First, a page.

The doctor described my first child en utero as a leech, because it feeds off the mother and cannot survive any other way. Basically, I was getting an education about my own body with my first two pregnancies and none of my pregnancy problems had anything to do with a deity.

Well we did marry when our older son was around a year old and a few months later I was pregnant again, but this time was worse. By this time, I knew without a doubt my husband was doing and selling drugs, but I was trapped in a bad marriage. My relatives were against divorce because it was a sin and even IF it was justifiable, it was still a sin. I finally did not care what they thought and told my husband a few months before I gave birth, “If you do not stop doing and selling drugs, I will take the children and leave.” While high on crack cocaine, he viciously told me, “You take my kids from me, I’ll kill you.” The whole pregnancy was filled with such stress, but no matter how much I pleaded with my mother via phone while he was gone, I could not get her approval to divorce him. He was so much like my father and worse, because he did drugs too.

I had to deliver my second son at eight months due to a form of toxemia, called H.E.L.P. Syndrome. The doctor gave my husband and me a choice, “If push comes to shove, who do you want us to save?” My husband said me, because if anything happened to him, there would be someone to care for his first son. In contrast, I chose myself, because at the time, I believed all babies go to heaven and I knew I had done too many bad things for God to allow me into heaven. I did not have a clue where else there was, but I screwed up with this man and I knew it. The guilt, imposed by others, was beginning to build, but I did not have the time to think about it. I was too busy trying to survive.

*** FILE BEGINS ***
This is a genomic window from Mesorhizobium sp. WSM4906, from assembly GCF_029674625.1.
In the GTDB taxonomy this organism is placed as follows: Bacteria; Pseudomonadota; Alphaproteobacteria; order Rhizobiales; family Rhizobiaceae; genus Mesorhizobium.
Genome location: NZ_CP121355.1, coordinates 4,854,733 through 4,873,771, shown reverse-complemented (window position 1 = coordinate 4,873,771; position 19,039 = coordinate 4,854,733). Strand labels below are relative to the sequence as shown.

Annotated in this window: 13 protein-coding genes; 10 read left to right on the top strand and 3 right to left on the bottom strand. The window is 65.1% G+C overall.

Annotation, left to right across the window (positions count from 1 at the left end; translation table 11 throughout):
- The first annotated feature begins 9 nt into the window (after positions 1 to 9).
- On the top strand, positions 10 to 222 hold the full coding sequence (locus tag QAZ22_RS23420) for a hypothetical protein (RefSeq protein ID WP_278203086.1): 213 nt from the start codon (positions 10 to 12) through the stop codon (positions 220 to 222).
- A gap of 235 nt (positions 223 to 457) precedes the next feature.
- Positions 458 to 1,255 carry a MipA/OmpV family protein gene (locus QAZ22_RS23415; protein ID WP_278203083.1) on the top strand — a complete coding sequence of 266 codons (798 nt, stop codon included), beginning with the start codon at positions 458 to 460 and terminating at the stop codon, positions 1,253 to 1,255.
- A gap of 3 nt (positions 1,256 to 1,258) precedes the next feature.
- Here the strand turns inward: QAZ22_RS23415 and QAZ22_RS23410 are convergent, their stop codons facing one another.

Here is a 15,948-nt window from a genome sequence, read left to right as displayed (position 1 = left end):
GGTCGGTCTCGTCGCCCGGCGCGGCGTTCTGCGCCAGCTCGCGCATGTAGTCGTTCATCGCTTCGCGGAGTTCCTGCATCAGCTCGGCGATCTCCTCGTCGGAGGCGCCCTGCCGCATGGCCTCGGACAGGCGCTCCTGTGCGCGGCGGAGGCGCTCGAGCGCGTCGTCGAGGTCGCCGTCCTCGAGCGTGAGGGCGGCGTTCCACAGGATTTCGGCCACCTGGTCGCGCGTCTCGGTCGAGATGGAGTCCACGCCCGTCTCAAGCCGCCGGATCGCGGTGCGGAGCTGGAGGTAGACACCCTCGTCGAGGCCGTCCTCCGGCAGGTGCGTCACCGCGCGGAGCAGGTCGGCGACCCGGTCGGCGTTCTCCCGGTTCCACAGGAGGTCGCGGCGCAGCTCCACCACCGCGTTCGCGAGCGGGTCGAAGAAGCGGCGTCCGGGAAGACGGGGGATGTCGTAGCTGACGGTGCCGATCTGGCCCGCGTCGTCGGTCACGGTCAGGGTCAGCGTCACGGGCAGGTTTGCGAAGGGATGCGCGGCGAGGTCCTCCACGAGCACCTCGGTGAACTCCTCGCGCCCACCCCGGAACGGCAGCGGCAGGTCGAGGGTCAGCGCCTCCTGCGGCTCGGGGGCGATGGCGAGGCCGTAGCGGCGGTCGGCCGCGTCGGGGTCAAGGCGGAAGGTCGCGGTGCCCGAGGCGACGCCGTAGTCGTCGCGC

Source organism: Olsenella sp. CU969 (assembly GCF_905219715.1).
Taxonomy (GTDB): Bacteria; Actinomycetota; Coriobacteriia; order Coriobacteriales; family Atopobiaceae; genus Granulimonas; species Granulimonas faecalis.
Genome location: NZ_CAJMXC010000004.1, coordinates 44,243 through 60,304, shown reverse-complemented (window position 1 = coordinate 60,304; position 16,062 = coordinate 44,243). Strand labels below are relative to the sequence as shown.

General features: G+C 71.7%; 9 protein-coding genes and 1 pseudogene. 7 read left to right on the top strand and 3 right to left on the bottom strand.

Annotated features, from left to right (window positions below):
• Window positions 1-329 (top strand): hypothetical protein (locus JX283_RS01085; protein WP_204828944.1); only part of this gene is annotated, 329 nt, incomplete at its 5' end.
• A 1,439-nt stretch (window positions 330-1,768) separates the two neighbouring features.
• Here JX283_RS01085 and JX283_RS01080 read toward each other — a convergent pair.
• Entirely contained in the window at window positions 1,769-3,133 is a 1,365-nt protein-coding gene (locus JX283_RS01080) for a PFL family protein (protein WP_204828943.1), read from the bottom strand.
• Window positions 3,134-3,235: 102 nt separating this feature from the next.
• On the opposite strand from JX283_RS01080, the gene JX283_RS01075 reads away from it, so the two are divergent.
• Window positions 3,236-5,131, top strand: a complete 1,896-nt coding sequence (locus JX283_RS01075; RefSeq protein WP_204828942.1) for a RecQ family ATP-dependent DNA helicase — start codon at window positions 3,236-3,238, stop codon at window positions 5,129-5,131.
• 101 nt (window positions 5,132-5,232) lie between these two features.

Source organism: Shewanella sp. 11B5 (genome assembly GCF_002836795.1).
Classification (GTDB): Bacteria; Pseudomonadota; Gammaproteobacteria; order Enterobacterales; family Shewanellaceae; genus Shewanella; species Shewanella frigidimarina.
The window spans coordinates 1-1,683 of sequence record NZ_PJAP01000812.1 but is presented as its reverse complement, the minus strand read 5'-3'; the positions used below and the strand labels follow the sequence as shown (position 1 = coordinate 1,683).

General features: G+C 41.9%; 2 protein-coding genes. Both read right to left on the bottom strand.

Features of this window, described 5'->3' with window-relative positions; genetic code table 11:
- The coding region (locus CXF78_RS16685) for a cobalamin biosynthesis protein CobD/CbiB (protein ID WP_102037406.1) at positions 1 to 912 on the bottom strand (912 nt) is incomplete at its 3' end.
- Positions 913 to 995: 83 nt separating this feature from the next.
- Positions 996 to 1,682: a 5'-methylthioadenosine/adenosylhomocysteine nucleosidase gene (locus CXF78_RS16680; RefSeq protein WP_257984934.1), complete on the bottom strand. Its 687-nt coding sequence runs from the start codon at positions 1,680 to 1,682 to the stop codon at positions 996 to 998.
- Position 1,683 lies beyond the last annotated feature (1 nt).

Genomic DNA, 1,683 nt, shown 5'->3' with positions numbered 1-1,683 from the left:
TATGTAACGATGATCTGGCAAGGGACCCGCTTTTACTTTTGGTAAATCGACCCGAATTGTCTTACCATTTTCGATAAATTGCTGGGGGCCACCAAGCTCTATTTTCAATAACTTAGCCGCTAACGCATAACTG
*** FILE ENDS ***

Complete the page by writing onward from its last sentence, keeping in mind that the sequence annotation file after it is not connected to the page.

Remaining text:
After I gave birth, I suffered severe depression, which I passed off as post-partum depression, even when my younger son was six months old. My 4’ 11” body eventually weighed eighty pounds, but one day the ATF ran to the apartment upstairs and my soon to be ex-husband ran to where he hid his pipe and stuffed it under some garbage in the trash can. I knew at that moment, it was not post-partum depression.